Elsewhere, a proposal to raise the European Union’s (EU) renewable energy target from 32% to 42.5% by 2030 was backed by a European Parliament committee. The bill still needs formal approval from the full EU Parliament and EU countries before taking effect but demonstrates the ongoing momentum behind the energy transition in the region. Europe generated 22% of its energy from renewable sources in 2021 so significant investment is needed to meet either target.

Portfolio positioning and performance

The portfolio underperformed the broader equity market represented by the MSCI All Country World Index in June driven by weakness in ‘Agriculture & Food Industry’ and ‘Smart Energy’ holdings. On the positive side, ‘Low Carbon Transport’ notably outperformed.

Returns in ‘Agriculture & Food industry’ were impacted by our position in animal genetics company Genus. Despite good performance in the rest of the business, continued weakness in the price of pork in China has weighed on profit estimates for the current fiscal year. However, looking ahead into 2024, a recovery in China and FDA approval of its PRRS virus resistant pigs in the US could provide strong tailwinds for the stock. Our position in Croda also hurt after the diversified chemicals maker profit warned on customer destocking in consumer and industrial end markets which it expects to persist into the second half of the year. Despite this, we are encouraged by recent comments on increasing customer engagement across active cosmetic ingredients for it is a good indicator of future demand.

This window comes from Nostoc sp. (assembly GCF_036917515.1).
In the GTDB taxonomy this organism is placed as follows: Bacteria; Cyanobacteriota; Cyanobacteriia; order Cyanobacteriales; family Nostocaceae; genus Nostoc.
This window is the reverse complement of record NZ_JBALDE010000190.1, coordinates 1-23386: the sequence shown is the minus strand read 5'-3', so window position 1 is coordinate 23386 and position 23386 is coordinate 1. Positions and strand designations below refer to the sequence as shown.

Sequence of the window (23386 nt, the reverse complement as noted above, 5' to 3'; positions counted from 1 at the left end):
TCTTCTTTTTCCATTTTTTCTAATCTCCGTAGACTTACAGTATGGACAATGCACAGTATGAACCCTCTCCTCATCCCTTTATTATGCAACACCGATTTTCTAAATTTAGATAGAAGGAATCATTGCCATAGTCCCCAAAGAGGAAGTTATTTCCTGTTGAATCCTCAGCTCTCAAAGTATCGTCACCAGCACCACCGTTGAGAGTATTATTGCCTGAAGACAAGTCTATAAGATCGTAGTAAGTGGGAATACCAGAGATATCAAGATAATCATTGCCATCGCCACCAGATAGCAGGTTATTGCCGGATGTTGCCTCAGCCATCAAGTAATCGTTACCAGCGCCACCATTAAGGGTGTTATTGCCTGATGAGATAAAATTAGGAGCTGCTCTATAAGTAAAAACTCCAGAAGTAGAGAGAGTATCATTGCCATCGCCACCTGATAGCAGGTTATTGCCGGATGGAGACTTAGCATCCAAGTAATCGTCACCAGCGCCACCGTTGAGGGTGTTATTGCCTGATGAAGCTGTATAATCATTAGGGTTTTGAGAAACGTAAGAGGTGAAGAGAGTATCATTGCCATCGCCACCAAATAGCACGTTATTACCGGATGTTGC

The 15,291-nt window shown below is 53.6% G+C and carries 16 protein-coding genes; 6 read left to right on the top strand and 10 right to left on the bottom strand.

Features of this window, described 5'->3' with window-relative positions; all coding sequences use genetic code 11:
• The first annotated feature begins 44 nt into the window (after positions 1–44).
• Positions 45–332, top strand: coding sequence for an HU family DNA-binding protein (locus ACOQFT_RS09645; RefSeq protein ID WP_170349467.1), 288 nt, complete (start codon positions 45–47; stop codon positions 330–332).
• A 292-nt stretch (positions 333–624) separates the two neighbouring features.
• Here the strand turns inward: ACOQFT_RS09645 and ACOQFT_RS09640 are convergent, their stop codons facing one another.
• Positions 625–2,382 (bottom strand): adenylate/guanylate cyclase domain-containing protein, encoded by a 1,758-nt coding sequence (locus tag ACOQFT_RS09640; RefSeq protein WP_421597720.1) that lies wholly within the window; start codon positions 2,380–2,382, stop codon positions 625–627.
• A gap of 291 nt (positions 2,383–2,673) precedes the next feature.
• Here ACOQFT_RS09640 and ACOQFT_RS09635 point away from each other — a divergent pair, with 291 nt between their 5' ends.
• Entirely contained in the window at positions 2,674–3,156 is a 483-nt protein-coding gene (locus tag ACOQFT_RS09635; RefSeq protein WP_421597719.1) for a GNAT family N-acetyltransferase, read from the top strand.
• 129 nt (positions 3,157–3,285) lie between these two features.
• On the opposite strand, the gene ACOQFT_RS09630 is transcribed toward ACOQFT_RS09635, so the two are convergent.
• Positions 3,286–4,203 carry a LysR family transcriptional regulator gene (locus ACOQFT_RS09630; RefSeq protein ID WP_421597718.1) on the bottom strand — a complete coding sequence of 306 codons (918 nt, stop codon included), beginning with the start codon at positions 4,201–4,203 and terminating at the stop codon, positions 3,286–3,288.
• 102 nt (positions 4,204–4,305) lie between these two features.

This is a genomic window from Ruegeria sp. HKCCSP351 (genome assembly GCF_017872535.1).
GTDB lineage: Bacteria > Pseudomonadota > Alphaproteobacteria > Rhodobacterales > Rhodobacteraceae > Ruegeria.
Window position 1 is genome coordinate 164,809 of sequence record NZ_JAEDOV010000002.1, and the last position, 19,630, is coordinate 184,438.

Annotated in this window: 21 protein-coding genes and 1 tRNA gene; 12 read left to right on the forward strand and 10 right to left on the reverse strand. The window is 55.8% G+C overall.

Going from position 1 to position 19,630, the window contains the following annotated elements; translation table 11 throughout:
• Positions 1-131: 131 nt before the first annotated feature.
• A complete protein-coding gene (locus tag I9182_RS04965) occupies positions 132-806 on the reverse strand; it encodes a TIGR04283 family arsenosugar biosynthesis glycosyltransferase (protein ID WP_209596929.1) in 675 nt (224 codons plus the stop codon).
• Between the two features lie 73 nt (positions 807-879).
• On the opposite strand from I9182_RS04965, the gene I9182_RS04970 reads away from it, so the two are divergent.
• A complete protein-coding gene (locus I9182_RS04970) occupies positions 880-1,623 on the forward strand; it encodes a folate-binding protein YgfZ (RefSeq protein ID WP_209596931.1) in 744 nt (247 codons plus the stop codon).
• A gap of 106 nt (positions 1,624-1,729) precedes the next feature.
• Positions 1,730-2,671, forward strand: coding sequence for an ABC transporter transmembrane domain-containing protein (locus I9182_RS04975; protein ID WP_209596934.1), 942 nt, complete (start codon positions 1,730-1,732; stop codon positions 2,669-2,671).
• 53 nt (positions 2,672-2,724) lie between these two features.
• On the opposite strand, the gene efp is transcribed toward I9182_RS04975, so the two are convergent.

‘Smart Energy’ was weighed down by Vestas Wind Systems, which manufactures, installs and services onshore and offshore wind turbines globally. Shares weakened after rival turbine manufacturer Siemens Gamesa announced a €1bn provision to address defects found in 15-30% of its equipment in operation. The issue appears to be company specific but we are mindful that the industry continues to suffer from elevated levels of warranty provisioning. Orders for Vestas turbines have been relatively muted of late but we expect clarity on IRA credits to lead to better momentum later this year.